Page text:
The Portland area could invest $34 million in transportation projects that create jobs, make safer streets and improve access to jobs for low-income and minority communities.
Those are some of the primary criteria proposed to guide regional investment in a new Regional Economic Opportunity Fund. The fund is the invention of regional elected officials and transportation agency leaders who serve on the Joint Policy Advisory Committee on Transportation, a panel that, along with the Metro Council, controls federal transportation investments in the region.
Metro planners have turned the general guidance from JPACT into a proposal on how specifically to judge whether a project is worthy of funding. The proposal’s criteria will be aired for their first public discussion on Friday at the Transportation Policy Alternatives Committee, comprised mainly of transportation planners from cities and counties across the region.
A final decision on the criteria expected at the Nov. 8 JPACT meeting, which subsequently has to be affirmed by the Metro Council. In December, Metro staff will publish evaluation measures, the specific ways the criteria will be measured.
Comment on the funding formula
JPACT takes public comment on the Flexible Funds criteria and measures. The public can email comments on the criteria by noon Nov. 7 to email@example.com for inclusion in Nov. 8 JPACT meeting materials. Draft criteria are available in the packet for the Oct. 26 TPAC meeting and a revised draft will be available Nov. 1 in the packet for the Nov. 8 JPACT meeting. In November, Metro will offer a public comment opportunity on draft evaluation measures for the criteria, which staff will finalize in early December.
The $34 million is part of a three-year pool of federal programs, known as regional flexible funds, which are expected to provide about $94 million to the region in 2016-18. Though the funds overall make up only 4 percent of regionwide transportation investments, they attract considerable attention because they can be spent on a wide variety of local projects. Over about 15 years, flexible funds provided about half the financing for the regional trails used for recreation and bicycle commuting. The fundsalso have financed road projects that unlock freight bottlenecks and provide safe pedestrian crossings.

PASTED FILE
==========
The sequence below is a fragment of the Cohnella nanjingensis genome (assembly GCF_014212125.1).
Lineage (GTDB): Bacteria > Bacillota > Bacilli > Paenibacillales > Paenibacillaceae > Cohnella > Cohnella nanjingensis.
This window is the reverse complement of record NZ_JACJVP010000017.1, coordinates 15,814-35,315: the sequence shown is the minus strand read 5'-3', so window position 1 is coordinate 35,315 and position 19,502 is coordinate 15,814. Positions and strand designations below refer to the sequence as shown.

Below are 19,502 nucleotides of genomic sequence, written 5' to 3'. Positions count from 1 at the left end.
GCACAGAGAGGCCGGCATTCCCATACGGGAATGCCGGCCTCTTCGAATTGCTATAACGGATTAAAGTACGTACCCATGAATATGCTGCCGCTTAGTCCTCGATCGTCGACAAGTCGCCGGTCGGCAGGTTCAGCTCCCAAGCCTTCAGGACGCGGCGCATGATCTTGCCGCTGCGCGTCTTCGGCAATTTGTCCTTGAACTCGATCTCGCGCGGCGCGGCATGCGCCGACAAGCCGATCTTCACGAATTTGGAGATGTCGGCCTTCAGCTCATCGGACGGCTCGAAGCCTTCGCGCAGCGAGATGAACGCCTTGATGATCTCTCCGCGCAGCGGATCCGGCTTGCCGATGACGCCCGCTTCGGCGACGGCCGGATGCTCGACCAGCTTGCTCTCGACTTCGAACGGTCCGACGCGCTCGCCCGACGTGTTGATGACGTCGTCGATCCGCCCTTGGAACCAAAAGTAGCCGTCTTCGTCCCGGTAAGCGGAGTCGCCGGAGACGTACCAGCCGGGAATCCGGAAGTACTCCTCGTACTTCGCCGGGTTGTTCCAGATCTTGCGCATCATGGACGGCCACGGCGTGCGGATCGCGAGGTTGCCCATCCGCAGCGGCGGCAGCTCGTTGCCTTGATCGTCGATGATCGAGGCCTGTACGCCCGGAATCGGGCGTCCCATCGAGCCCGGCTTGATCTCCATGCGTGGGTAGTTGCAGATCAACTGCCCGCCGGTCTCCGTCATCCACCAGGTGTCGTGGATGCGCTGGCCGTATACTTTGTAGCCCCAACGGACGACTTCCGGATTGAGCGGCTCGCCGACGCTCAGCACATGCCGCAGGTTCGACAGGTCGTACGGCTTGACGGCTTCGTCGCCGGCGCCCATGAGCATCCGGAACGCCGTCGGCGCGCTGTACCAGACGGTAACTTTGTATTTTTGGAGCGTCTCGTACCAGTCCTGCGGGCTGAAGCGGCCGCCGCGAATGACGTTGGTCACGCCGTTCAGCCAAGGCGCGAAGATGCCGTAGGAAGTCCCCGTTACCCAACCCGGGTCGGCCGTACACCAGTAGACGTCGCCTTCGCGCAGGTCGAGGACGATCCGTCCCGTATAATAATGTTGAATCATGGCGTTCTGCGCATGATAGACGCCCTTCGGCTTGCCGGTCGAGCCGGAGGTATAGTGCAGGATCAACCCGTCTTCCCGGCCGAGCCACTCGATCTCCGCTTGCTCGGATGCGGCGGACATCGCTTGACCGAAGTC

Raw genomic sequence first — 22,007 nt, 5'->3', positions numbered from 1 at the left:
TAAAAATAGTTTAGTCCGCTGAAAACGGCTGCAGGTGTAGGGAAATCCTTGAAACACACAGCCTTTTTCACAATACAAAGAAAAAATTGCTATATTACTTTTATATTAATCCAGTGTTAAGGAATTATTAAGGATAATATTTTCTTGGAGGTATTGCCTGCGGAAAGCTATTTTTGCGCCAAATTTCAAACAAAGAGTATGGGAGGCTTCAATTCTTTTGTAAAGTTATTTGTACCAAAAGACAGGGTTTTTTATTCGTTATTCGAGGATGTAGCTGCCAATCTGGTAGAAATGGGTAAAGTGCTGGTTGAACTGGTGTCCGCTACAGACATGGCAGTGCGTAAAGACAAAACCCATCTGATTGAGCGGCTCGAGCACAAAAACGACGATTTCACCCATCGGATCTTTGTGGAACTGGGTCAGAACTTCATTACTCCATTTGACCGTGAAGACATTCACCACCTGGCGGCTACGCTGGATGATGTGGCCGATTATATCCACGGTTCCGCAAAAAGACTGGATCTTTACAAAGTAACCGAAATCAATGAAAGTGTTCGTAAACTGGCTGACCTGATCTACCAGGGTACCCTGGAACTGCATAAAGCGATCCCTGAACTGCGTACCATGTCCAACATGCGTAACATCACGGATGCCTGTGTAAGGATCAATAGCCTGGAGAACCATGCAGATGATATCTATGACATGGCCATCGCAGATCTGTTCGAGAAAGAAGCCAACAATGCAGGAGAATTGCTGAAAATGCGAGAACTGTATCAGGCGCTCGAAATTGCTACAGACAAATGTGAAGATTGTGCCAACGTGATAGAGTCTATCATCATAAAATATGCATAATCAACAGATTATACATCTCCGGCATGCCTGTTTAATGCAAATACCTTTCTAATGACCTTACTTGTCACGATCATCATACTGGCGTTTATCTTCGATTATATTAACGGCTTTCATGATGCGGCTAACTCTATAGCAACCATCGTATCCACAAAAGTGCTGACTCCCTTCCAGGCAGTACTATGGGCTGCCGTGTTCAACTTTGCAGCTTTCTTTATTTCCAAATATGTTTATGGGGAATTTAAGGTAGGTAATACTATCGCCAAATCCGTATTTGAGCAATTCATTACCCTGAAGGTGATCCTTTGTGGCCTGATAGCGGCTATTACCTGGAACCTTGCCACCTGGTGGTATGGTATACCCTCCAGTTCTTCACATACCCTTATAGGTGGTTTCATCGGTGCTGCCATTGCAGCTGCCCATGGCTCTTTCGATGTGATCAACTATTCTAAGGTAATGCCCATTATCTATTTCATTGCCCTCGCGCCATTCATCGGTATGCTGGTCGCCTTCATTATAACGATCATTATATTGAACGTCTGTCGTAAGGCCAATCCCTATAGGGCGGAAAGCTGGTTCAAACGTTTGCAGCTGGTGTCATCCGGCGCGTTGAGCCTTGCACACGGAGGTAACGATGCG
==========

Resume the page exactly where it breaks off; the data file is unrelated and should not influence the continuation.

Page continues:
In the last funding cycle for the program, regional leaders in 2011 approved several projects that could nurture the economy and improve transportation access for low-income and minority communities. A $1.5 million project in Forest Grove will improve truck and bicycle access at the intersection of Highway 8 and Highway 47, which serves two key freight routes. A $3.2 million project in Portland will provide safe pedestrian crossings and sidewalk improvements to Southeast Foster Road, from Southeast 50th to Southeast 84th Avenue, where Metro’s data shows a higher than average concentration of minority, low-income and elderly populations.
Advocacy groups have recently taken aim at the program. Some called for more investment in active transportation – infrastructure that makes it safer to bike walk or take public transit. Others pushed for more road improvements near industrial sites where new businesses could take root.
In addition to the $34 million for the new economic fund, JPACT has directed staff to split another $35 million between two categories it created in 2011: 75 percent for active transportation/ complete streets and 25 percent for green economy/freight. The criteria for those programs is anticipated to be largely the same as the region used when it made funding decisions on those programs last year.
The economic opportunity fund was previously expected to have $38 million to invest, but recent estimates from federal and state officials have revised that figure to $34 million.